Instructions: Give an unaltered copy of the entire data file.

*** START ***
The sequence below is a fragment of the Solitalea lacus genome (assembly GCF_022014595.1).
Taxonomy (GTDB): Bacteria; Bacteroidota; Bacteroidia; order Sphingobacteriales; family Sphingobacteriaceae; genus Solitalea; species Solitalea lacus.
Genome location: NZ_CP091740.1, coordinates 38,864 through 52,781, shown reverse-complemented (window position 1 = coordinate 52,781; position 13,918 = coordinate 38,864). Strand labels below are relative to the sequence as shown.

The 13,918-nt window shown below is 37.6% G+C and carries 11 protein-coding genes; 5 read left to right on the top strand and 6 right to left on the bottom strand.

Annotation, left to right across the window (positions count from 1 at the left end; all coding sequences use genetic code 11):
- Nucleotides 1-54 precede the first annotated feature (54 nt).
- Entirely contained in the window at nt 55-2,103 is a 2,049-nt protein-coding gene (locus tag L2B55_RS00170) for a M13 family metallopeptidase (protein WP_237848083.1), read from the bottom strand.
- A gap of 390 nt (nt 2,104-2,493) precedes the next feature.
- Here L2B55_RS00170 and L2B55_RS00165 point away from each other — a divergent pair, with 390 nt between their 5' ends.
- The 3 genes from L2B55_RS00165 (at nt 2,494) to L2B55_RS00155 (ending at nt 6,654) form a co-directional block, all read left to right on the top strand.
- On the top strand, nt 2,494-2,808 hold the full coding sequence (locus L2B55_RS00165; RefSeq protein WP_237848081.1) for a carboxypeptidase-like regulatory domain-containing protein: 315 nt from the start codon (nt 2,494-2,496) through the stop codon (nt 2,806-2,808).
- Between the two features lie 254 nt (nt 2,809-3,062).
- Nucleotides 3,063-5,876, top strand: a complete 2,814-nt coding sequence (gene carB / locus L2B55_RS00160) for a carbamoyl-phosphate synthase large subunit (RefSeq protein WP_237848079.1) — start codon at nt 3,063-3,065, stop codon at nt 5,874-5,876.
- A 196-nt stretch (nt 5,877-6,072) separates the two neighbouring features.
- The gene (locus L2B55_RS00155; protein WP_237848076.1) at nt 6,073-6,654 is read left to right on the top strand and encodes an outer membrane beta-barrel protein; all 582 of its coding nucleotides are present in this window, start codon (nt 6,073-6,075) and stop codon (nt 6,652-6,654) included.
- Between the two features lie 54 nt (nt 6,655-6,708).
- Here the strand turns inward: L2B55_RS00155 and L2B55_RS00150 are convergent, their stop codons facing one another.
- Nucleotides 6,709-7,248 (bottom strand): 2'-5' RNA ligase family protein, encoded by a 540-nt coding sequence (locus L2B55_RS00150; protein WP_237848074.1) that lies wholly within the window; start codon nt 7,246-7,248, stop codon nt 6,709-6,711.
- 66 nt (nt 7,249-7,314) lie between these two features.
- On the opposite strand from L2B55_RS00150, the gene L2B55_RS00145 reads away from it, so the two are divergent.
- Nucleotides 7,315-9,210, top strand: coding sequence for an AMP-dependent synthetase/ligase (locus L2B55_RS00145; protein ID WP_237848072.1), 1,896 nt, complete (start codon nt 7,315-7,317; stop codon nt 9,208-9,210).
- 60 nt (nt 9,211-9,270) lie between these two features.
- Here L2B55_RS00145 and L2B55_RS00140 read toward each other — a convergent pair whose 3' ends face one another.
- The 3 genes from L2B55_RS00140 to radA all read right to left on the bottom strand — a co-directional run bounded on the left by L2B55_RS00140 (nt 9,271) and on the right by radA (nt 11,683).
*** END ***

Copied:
The sequence below is a fragment of the Solitalea lacus genome (assembly GCF_022014595.1).
Taxonomy (GTDB): Bacteria; Bacteroidota; Bacteroidia; order Sphingobacteriales; family Sphingobacteriaceae; genus Solitalea; species Solitalea lacus.
Genome location: NZ_CP091740.1, coordinates 38,864 through 52,781, shown reverse-complemented (window position 1 = coordinate 52,781; position 13,918 = coordinate 38,864). Strand labels below are relative to the sequence as shown.

The 13,918-nt window shown below is 37.6% G+C and carries 11 protein-coding genes; 5 read left to right on the top strand and 6 right to left on the bottom strand.

Annotation, left to right across the window (positions count from 1 at the left end; all coding sequences use genetic code 11):
- Nucleotides 1-54 precede the first annotated feature (54 nt).
- Entirely contained in the window at nt 55-2,103 is a 2,049-nt protein-coding gene (locus tag L2B55_RS00170) for a M13 family metallopeptidase (protein WP_237848083.1), read from the bottom strand.
- A gap of 390 nt (nt 2,104-2,493) precedes the next feature.
- Here L2B55_RS00170 and L2B55_RS00165 point away from each other — a divergent pair, with 390 nt between their 5' ends.
- The 3 genes from L2B55_RS00165 (at nt 2,494) to L2B55_RS00155 (ending at nt 6,654) form a co-directional block, all read left to right on the top strand.
- On the top strand, nt 2,494-2,808 hold the full coding sequence (locus L2B55_RS00165; RefSeq protein WP_237848081.1) for a carboxypeptidase-like regulatory domain-containing protein: 315 nt from the start codon (nt 2,494-2,496) through the stop codon (nt 2,806-2,808).
- Between the two features lie 254 nt (nt 2,809-3,062).
- Nucleotides 3,063-5,876, top strand: a complete 2,814-nt coding sequence (gene carB / locus L2B55_RS00160) for a carbamoyl-phosphate synthase large subunit (RefSeq protein WP_237848079.1) — start codon at nt 3,063-3,065, stop codon at nt 5,874-5,876.
- A 196-nt stretch (nt 5,877-6,072) separates the two neighbouring features.
- The gene (locus L2B55_RS00155; protein WP_237848076.1) at nt 6,073-6,654 is read left to right on the top strand and encodes an outer membrane beta-barrel protein; all 582 of its coding nucleotides are present in this window, start codon (nt 6,073-6,075) and stop codon (nt 6,652-6,654) included.
- Between the two features lie 54 nt (nt 6,655-6,708).
- Here the strand turns inward: L2B55_RS00155 and L2B55_RS00150 are convergent, their stop codons facing one another.
- Nucleotides 6,709-7,248 (bottom strand): 2'-5' RNA ligase family protein, encoded by a 540-nt coding sequence (locus L2B55_RS00150; protein WP_237848074.1) that lies wholly within the window; start codon nt 7,246-7,248, stop codon nt 6,709-6,711.
- 66 nt (nt 7,249-7,314) lie between these two features.
- On the opposite strand from L2B55_RS00150, the gene L2B55_RS00145 reads away from it, so the two are divergent.
- Nucleotides 7,315-9,210, top strand: coding sequence for an AMP-dependent synthetase/ligase (locus L2B55_RS00145; protein ID WP_237848072.1), 1,896 nt, complete (start codon nt 7,315-7,317; stop codon nt 9,208-9,210).
- 60 nt (nt 9,211-9,270) lie between these two features.
- Here L2B55_RS00145 and L2B55_RS00140 read toward each other — a convergent pair whose 3' ends face one another.
- The 3 genes from L2B55_RS00140 to radA all read right to left on the bottom strand — a co-directional run bounded on the left by L2B55_RS00140 (nt 9,271) and on the right by radA (nt 11,683).